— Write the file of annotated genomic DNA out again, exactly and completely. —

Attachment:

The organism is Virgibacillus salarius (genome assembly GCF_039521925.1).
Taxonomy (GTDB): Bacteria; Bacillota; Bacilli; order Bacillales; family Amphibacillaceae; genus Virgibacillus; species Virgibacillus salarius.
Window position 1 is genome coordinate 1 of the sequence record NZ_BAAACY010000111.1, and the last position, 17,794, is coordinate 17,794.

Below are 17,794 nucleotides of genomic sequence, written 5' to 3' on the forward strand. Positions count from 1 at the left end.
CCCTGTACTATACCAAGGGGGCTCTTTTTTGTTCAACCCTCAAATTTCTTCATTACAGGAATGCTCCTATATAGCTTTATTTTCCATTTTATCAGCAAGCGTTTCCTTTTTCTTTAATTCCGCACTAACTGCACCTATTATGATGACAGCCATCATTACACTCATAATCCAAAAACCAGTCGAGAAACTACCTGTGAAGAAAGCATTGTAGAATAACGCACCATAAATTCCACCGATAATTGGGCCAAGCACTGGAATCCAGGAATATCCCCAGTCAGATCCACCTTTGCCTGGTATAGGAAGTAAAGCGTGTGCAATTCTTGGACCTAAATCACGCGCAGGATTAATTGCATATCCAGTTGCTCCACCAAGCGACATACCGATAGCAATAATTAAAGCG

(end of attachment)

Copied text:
The organism is Virgibacillus salarius (genome assembly GCF_039521925.1).
Taxonomy (GTDB): Bacteria; Bacillota; Bacilli; order Bacillales; family Amphibacillaceae; genus Virgibacillus; species Virgibacillus salarius.
Window position 1 is genome coordinate 1 of the sequence record NZ_BAAACY010000111.1, and the last position, 17,794, is coordinate 17,794.

Below are 17,794 nucleotides of genomic sequence, written 5' to 3' on the forward strand. Positions count from 1 at the left end.
CCCTGTACTATACCAAGGGGGCTCTTTTTTGTTCAACCCTCAAATTTCTTCATTACAGGAATGCTCCTATATAGCTTTATTTTCCATTTTATCAGCAAGCGTTTCCTTTTTCTTTAATTCCGCACTAACTGCACCTATTATGATGACAGCCATCATTACACTCATAATCCAAAAACCAGTCGAGAAACTACCTGTGAAGAAAGCATTGTAGAATAACGCACCATAAATTCCACCGATAATTGGGCCAAGCACTGGAATCCAGGAATATCCCCAGTCAGATCCACCTTTGCCTGGTATAGGAAGTAAAGCGTGTGCAATTCTTGGACCTAAATCACGCGCAGGATTAATTGCATATCCAGTTGCTCCACCAAGCGACATACCGATAGCAATAATTAAAGCG